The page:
Beware of jury duty scams | Better Business Bureau

Impersonator scams can be so convincing and frightening that anyone can be a victim.

  • Wednesday, March 29, 2017 12:33pm
  • Business

Intimidated, panicked and terrified. These are often the feelings victims experience while in the midst of being conned. Impersonator scams can be so convincing and frightening that anyone can be a victim.

A jury duty scam hit close to home when a Better Business Bureau employee found herself caught up in the scam and ended up losing nearly $2,000. And when it was over, the scammers attempted to recruit her to con others. To make sure this doesn’t happen to anyone else BBB is sharing her story.

The BBB employee had previously requested a delay to a March 20 jury summons and was issued a confirmation postcard from the courthouse. On March 20, someone phoned her parents and told them their daughter had failed to appear to jury duty and needed to call the sheriff’s office.

On March 21, the BBB employee got in touch with the scammer impersonating a Thurston County Sheriff’s officer, who told her there was a mix-up with her delay request, and she was going to be arrested and charged with contempt of the court and failure to appear. In order to avoid arrest, she was told to purchase a “bonding certificate” and take it to the Thurston County Sheriff’s office along with her delay confirmation postcard.

The scammers kept her on the phone for over two hours and pressured her to pull the money from her account in order to purchase the “bonding certificate.” She was told to go to a grocery store and purchase MoneyPak cards worth almost $2,000 and read the numbers to them for insurance purposes. On her way to the sheriff’s office, they told her one of the cards didn’t work and she would need to purchase another. She told the scammer she couldn’t afford to purchase more cards and would need to contact her family for help. When she contacted her family, she was advised to quit speaking with the scammers and hang up. Later the scammers tried to call her and sent her a text stating: “Want your money back? You can make some too.”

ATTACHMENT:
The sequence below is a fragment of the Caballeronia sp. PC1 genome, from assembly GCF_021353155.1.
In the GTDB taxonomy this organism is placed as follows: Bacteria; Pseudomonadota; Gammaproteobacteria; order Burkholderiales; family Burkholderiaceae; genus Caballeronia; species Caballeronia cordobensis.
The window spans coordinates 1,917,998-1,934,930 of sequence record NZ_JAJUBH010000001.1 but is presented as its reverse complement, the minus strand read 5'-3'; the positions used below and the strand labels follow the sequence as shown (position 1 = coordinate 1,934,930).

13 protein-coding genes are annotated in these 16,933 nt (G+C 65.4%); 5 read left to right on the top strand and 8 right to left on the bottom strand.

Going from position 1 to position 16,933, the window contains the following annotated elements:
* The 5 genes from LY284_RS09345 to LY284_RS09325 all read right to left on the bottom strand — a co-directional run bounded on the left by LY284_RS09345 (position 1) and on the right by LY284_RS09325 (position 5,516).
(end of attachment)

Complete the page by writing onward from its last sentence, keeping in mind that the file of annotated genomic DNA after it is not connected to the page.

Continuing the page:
BBB advises these tips to avoid jury duty imposter scams:

  • Never wire money. Wiring or transferring money should automatically raise a red flag because police will never ask for payment, including Green Dot MoneyPak or iTunes gift cards, over the phone.
  • Police officials never call to warn about an arrest. But if contacted by law enforcement, always ask for police identification or credentials. Hang up the phone and look up the police or sheriff department’s number listed online and call back to verify someone has just called.
  • Don’t give out your personal information. Many of these scammers will ask you to verify your name, birth date and Social Security number, but jury duty notifications will never ask for personal information. This is one way scammers can steal your identity.
  • Fake phone calls often come in the evening. Scammers usually call after business hours because they know they have a better chance of getting victims on the phone. If called, just hang up and don’t call back.

Those who have been affected by this scam are encouraged to report their information to their local police department, the Federal Trade Commission, Washington State Office of the Attorney General and BBB Scam Tracker.

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